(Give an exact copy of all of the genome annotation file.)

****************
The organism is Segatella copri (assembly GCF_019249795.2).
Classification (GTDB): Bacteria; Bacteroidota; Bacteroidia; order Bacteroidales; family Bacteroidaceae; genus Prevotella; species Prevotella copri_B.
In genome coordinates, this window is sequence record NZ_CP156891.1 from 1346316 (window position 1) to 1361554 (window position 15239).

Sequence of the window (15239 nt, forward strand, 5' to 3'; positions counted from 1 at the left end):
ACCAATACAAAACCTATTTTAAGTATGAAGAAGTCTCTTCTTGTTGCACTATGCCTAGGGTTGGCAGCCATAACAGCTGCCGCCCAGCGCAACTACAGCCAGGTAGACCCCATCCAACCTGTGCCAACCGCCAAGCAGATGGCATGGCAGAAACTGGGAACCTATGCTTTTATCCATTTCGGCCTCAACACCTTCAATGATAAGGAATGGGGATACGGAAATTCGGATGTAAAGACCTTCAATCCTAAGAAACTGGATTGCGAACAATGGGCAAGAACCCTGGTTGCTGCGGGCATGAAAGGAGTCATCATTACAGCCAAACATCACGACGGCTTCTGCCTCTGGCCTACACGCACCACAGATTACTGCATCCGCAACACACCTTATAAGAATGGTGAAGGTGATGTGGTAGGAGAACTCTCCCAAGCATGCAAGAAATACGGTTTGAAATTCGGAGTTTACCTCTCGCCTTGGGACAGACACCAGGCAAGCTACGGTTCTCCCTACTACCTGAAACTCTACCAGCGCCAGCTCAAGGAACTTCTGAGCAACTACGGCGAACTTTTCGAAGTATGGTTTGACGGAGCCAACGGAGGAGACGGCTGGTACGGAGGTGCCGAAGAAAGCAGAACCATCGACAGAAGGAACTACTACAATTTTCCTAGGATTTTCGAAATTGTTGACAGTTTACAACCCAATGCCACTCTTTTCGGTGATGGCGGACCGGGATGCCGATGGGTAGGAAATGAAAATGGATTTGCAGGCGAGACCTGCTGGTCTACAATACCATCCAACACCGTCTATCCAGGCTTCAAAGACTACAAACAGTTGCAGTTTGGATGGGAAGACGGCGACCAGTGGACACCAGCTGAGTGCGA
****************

The organism is Segatella copri (assembly GCF_019249795.2).
Classification (GTDB): Bacteria; Bacteroidota; Bacteroidia; order Bacteroidales; family Bacteroidaceae; genus Prevotella; species Prevotella copri_B.
In genome coordinates, this window is sequence record NZ_CP156891.1 from 1346316 (window position 1) to 1361554 (window position 15239).

Sequence of the window (15239 nt, forward strand, 5' to 3'; positions counted from 1 at the left end):
ACCAATACAAAACCTATTTTAAGTATGAAGAAGTCTCTTCTTGTTGCACTATGCCTAGGGTTGGCAGCCATAACAGCTGCCGCCCAGCGCAACTACAGCCAGGTAGACCCCATCCAACCTGTGCCAACCGCCAAGCAGATGGCATGGCAGAAACTGGGAACCTATGCTTTTATCCATTTCGGCCTCAACACCTTCAATGATAAGGAATGGGGATACGGAAATTCGGATGTAAAGACCTTCAATCCTAAGAAACTGGATTGCGAACAATGGGCAAGAACCCTGGTTGCTGCGGGCATGAAAGGAGTCATCATTACAGCCAAACATCACGACGGCTTCTGCCTCTGGCCTACACGCACCACAGATTACTGCATCCGCAACACACCTTATAAGAATGGTGAAGGTGATGTGGTAGGAGAACTCTCCCAAGCATGCAAGAAATACGGTTTGAAATTCGGAGTTTACCTCTCGCCTTGGGACAGACACCAGGCAAGCTACGGTTCTCCCTACTACCTGAAACTCTACCAGCGCCAGCTCAAGGAACTTCTGAGCAACTACGGCGAACTTTTCGAAGTATGGTTTGACGGAGCCAACGGAGGAGACGGCTGGTACGGAGGTGCCGAAGAAAGCAGAACCATCGACAGAAGGAACTACTACAATTTTCCTAGGATTTTCGAAATTGTTGACAGTTTACAACCCAATGCCACTCTTTTCGGTGATGGCGGACCGGGATGCCGATGGGTAGGAAATGAAAATGGATTTGCAGGCGAGACCTGCTGGTCTACAATACCATCCAACACCGTCTATCCAGGCTTCAAAGACTACAAACAGTTGCAGTTTGGATGGGAAGACGGCGACCAGTGGACACCAGCTGAGTGCGA